The Supreme Court is keeping the country in suspense a little longer over its decision on the 2010 health care law. The ruling is now expected on Thursday, the last day of the court’s current term.
The law – seen by President Obama and other Democrats as a landmark achievement — made numerous changes in the country’s health care system, increasing the number of insured Americans while attempting to curb rising costs. Republicans have called for repeal of the legislation, focusing particular criticism on the “individual mandate” requiring people to buy health insurance.
No matter how the high court rules, elected officials will need to focus greater effort on reining in health care costs in the future. The United States already spends far more on health care than other industrialized countries, and many experts agree that much of this spending is unnecessary or even counter-productive.
Rapid cost growth will put significant strain on the entire U.S. economy and, together with an aging population, is a key driver behind the projections of unsustainable levels of federal debt. Recent data indicates that some of this cost growth slowed because of the recession, but the long-term projections remain troubling.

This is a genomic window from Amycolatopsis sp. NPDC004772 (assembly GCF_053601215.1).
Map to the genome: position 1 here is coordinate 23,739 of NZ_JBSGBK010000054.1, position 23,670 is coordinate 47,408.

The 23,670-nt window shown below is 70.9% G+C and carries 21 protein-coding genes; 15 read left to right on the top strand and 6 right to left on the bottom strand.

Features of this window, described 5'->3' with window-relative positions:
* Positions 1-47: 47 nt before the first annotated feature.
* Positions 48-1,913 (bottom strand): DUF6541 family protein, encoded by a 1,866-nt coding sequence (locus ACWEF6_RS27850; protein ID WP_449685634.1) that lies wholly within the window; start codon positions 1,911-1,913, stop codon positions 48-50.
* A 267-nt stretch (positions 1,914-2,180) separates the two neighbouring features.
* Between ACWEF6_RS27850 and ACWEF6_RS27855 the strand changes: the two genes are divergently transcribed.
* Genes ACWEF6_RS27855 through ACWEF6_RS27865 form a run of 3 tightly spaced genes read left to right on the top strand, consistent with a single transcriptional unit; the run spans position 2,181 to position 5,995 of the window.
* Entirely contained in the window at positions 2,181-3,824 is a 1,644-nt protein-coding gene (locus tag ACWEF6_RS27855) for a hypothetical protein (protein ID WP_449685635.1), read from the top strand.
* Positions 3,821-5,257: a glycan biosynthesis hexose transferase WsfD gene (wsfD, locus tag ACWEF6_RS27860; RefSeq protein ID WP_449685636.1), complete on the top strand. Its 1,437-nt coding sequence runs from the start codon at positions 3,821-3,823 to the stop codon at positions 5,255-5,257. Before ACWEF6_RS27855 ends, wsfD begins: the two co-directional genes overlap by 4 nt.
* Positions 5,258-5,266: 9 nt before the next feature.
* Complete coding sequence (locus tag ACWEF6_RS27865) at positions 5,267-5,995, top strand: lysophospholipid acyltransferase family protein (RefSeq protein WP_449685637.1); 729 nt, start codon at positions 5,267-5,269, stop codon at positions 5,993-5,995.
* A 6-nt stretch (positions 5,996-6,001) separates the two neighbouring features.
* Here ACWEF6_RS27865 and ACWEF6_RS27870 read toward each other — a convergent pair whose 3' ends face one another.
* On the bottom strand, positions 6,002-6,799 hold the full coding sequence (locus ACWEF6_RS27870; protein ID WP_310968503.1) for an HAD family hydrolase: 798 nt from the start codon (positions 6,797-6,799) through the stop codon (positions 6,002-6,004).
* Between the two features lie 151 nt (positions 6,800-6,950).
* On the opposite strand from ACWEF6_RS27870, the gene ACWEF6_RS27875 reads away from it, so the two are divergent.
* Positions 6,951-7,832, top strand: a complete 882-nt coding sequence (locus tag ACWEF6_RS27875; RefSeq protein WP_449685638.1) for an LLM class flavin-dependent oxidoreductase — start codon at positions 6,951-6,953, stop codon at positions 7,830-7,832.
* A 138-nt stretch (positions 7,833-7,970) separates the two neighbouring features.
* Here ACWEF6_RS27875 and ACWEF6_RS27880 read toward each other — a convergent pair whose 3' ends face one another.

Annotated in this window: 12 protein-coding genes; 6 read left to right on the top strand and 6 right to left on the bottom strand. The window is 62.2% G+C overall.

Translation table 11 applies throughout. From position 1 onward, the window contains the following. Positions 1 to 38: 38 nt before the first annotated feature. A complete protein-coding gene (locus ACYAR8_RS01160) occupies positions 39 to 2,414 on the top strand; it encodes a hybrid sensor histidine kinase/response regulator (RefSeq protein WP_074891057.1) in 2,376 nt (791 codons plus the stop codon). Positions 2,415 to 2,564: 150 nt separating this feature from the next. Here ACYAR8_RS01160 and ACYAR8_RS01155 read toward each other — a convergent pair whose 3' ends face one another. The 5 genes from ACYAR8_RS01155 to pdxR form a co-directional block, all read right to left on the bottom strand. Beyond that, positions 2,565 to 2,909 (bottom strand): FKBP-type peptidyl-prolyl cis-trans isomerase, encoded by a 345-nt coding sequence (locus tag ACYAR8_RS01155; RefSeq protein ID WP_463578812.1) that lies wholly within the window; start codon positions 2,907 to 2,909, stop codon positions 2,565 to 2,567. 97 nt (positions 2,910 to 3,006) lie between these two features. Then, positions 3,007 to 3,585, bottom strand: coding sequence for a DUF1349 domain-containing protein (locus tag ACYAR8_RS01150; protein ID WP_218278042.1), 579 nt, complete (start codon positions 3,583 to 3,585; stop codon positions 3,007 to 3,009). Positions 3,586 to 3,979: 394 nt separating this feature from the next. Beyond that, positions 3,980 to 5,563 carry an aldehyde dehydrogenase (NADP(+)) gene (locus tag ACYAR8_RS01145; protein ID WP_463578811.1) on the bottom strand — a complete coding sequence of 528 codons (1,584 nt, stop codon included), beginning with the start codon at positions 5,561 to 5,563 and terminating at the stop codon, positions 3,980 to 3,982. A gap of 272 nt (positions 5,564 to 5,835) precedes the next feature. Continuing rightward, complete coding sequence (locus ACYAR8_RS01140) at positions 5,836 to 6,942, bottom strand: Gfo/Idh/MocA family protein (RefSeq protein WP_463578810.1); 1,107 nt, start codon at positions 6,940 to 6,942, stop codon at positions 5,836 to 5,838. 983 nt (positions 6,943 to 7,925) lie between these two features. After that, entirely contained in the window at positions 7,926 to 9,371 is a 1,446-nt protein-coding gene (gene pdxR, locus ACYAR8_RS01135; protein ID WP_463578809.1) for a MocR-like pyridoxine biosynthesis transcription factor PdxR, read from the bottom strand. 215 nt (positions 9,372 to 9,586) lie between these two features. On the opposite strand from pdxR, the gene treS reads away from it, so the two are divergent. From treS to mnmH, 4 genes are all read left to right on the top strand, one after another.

So even if the Supreme Court leaves the law’s cost-containment provisions in place, elected officials will still have more work to do. If those provisions are thrown out, finding alternative ways to hold down costs will be even more essential – and should be done promptly, even in an election year.
Less popular features of the health care law were designed to make possible some of the more popular features. So in responding to the Supreme Court’s ruling, elected officials must resist the temptation to simply continue the popular ones without ensuring that they will be sustainable and responsibly financed.
National Health Care Expenditures: Good News Is Likely Temporary